Uh, I could probably tell you a lot more if you'd asked me 10 years ago, though. I had basically a history-type thing going on with those and I could tell you all sorts of tons of things. but I've forgotten most of it. So, uh, yeah.

But, yeah, re: Perfect Day: If a copy falls into your lap, ROCK. If not, eh, whatever, it's not terribly worth seeking out.
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Postby NOW!!!! on Thu Aug 21, 2003 9:27 pm

Oh goody! So much to respond to... we've got a LIVE TOPIC HERE!!

SBernard81 wrote:The Philip K. Dick story sounds interesting... Theorhetically, space-time loops such as that (where something doesn't truly have a beginning or end) are possible. Actually, all of empty space is supposedly filled with the things, if Stephen Hawking's black hole entropy theories are right.


I started reading his short stories last summer (after having read a bunch of his novels during previous years... my favorites are still A Scanner Darkly and Ubik, btw). Since I've been reading his short stories, I've found looping time travel is a device he used frequently (two other examples spring directly to mind: "Paycheck" and this other short story about this guy with these wings that help him to fly and... well, you have to read that one, I'm not sure I can describe it here).

In any case, I wrote most of the scripts that I've been using for my own comic strip about a year in advance of using them, and, FUN FACT, just scant MONTHS before I read The Collected Stories Of Philip K. Dick (which contains Paycheck and the other two shorts I've talked about), I wrote a story in which one of the jokes revolved around characters getting a time machine from themselves... if you want to check it out, the storyline to look for is "Godwin's History Lesson." It's my favorite story out of all the ones I've done (though not my favorite single strip... that would be "Entertainment Today"). Read it, hopefully it'll at least muster a chuckle or two. ;)

Anyway, END PLUGGING!

SBernard81 wrote:Once I tried to write a story about the saturation of television in our lives, but it just came out sounding cliche and preachy. I don't know if anyone has really written a story that is entirely about a television-obsessed dystopia


The most notable example would be the 80s movie/tv series Max Headroom. It's been attempted a few other times, but none of them have been nearly as succesful (to give you an idea of how hobbled they were, one series that tried to do something around that theme in the early 90s starred Jim Belushi, the less-talented Belushi brother!)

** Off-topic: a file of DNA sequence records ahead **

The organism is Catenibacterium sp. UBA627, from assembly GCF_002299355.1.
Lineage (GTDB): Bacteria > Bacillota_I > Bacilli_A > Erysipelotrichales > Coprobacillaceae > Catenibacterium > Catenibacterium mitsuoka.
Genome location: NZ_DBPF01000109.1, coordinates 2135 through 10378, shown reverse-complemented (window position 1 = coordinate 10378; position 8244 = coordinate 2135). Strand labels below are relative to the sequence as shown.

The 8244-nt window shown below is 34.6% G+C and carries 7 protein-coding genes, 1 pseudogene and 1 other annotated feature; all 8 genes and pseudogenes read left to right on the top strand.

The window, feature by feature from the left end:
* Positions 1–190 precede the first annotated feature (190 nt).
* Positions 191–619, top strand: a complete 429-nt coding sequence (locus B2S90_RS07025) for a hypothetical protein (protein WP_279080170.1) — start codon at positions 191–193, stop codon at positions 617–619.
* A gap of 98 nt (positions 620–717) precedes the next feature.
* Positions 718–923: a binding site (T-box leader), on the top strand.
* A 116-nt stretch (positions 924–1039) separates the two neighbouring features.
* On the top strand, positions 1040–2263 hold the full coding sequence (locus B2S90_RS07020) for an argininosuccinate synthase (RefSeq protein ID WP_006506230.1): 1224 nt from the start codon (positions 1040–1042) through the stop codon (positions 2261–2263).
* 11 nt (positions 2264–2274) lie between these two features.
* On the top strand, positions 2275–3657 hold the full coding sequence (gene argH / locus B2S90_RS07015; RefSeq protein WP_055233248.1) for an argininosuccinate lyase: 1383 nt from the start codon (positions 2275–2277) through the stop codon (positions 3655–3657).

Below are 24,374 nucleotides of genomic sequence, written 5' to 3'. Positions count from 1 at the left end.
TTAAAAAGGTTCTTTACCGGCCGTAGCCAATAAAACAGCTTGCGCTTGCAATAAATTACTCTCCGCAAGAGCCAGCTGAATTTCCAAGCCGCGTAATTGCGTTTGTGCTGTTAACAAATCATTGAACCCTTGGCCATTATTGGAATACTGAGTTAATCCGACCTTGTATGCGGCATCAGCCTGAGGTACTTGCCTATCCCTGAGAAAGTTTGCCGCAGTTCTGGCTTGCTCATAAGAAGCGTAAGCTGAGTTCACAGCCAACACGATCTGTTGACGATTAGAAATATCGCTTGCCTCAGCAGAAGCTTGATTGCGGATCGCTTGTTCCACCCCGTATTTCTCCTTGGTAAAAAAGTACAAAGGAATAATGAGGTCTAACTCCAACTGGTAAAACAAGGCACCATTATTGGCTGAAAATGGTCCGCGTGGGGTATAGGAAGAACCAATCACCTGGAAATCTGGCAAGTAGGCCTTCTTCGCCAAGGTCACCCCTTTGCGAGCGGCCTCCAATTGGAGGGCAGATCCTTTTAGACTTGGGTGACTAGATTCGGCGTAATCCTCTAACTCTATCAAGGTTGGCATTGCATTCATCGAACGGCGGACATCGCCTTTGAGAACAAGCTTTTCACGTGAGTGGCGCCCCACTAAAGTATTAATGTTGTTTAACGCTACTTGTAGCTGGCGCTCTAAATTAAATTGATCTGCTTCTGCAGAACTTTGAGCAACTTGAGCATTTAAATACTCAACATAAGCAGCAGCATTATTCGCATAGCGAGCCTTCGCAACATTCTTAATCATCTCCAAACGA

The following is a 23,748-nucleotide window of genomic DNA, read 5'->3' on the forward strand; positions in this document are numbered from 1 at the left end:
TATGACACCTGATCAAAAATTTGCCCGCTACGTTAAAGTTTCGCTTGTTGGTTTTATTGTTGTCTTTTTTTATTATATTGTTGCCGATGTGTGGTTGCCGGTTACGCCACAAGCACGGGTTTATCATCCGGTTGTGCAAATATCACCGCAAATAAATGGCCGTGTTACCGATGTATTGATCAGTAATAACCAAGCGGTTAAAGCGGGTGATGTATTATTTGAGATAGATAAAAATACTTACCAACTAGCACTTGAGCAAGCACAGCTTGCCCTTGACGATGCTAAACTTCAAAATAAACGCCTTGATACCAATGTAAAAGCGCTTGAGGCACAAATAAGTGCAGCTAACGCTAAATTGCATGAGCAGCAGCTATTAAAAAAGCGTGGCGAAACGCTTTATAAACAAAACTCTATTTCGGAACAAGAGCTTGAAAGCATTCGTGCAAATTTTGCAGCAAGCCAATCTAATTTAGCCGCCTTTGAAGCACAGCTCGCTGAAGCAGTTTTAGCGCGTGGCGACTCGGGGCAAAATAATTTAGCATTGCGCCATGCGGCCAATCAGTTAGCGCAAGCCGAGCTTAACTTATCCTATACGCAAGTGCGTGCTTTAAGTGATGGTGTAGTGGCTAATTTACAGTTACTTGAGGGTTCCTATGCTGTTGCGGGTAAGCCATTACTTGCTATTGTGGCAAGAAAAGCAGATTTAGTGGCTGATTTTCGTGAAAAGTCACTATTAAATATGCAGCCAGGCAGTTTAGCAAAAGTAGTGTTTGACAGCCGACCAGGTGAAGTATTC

Obviously, it doesn't work as a TV show or mainstream movie because anything that slams the entertainment industry is going to get squashed by the industry bigwigs. Free speech? Not if the mediaopoly has anything to say about it!

"Please stand by, pleeeease stand by, it means there's technical dif-fi-cul-ties, supposedly, so if you see, a 'Please Stand By,' you know it's all part of GE's big lie...

SBernard81 wrote:but I think it's been a small part of many of the larger dystopian novels, plus it's been handled so well in non-dystopian-science-fiction novels... Chuck Palahniuk is a great culture critic, for example.


Chuck rules. I just wish all his novels didn't sound so identical.

SBernard81 wrote:Anyway, I just gave up on that.


THEN IT'S UP TO ME TO PICK UP THE SLACK.

Seriously, I've already got outlines and elements for comic series or something stored away, and I'm totally gonna go ahead with it when I feel like I have enough of it gelled together and my own skills honed well enough to do it justice.

SBernard81 wrote:The idea of a dystopia about the misuse of the legal system is interesting... A world where everyone is afraid to interact with anyone else out of fear of criminal negligence, where parents have to get their kids to sign a form before they eat dinner, where you have to give 48 hours notice before you drop by someone's house, so they can safety-proof the place, put down the non-slip mats, test for radon... Lawyers rule the world. That's good. Someone should write that.


Someone will :). What I was picturing was a world so tied down by red tape and disclaimers that progress hasn't just stopped, it's started going backwards (except in legal areas, of course), where fast food takes 3 or 4 hours to get to you because it takes time to process forms (though you're usually lucky if you ever get it), etc. Sort of like Brazil, but with private legal madness rather than government buearacracy(sp?).